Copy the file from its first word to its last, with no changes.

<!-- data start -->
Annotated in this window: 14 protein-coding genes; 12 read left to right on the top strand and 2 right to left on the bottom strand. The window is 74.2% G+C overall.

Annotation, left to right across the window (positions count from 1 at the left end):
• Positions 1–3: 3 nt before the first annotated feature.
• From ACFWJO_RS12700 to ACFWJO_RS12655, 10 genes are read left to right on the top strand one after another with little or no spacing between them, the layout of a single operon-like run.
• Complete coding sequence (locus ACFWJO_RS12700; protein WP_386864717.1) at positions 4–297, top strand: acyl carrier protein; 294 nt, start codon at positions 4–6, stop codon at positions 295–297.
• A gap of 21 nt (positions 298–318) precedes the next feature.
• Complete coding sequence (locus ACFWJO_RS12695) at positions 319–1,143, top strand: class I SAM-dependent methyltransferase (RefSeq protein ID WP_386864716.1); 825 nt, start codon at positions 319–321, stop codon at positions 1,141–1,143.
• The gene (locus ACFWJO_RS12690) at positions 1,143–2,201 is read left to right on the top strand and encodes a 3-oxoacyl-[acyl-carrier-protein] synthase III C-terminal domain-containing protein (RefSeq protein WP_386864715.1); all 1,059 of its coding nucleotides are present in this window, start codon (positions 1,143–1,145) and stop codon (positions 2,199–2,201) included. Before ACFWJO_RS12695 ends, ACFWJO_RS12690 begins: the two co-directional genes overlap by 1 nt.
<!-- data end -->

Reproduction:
Annotated in this window: 14 protein-coding genes; 12 read left to right on the top strand and 2 right to left on the bottom strand. The window is 74.2% G+C overall.

Annotation, left to right across the window (positions count from 1 at the left end):
• Positions 1–3: 3 nt before the first annotated feature.
• From ACFWJO_RS12700 to ACFWJO_RS12655, 10 genes are read left to right on the top strand one after another with little or no spacing between them, the layout of a single operon-like run.
• Complete coding sequence (locus ACFWJO_RS12700; protein WP_386864717.1) at positions 4–297, top strand: acyl carrier protein; 294 nt, start codon at positions 4–6, stop codon at positions 295–297.
• A gap of 21 nt (positions 298–318) precedes the next feature.
• Complete coding sequence (locus ACFWJO_RS12695) at positions 319–1,143, top strand: class I SAM-dependent methyltransferase (RefSeq protein ID WP_386864716.1); 825 nt, start codon at positions 319–321, stop codon at positions 1,141–1,143.
• The gene (locus ACFWJO_RS12690) at positions 1,143–2,201 is read left to right on the top strand and encodes a 3-oxoacyl-[acyl-carrier-protein] synthase III C-terminal domain-containing protein (RefSeq protein WP_386864715.1); all 1,059 of its coding nucleotides are present in this window, start codon (positions 1,143–1,145) and stop codon (positions 2,199–2,201) included. Before ACFWJO_RS12695 ends, ACFWJO_RS12690 begins: the two co-directional genes overlap by 1 nt.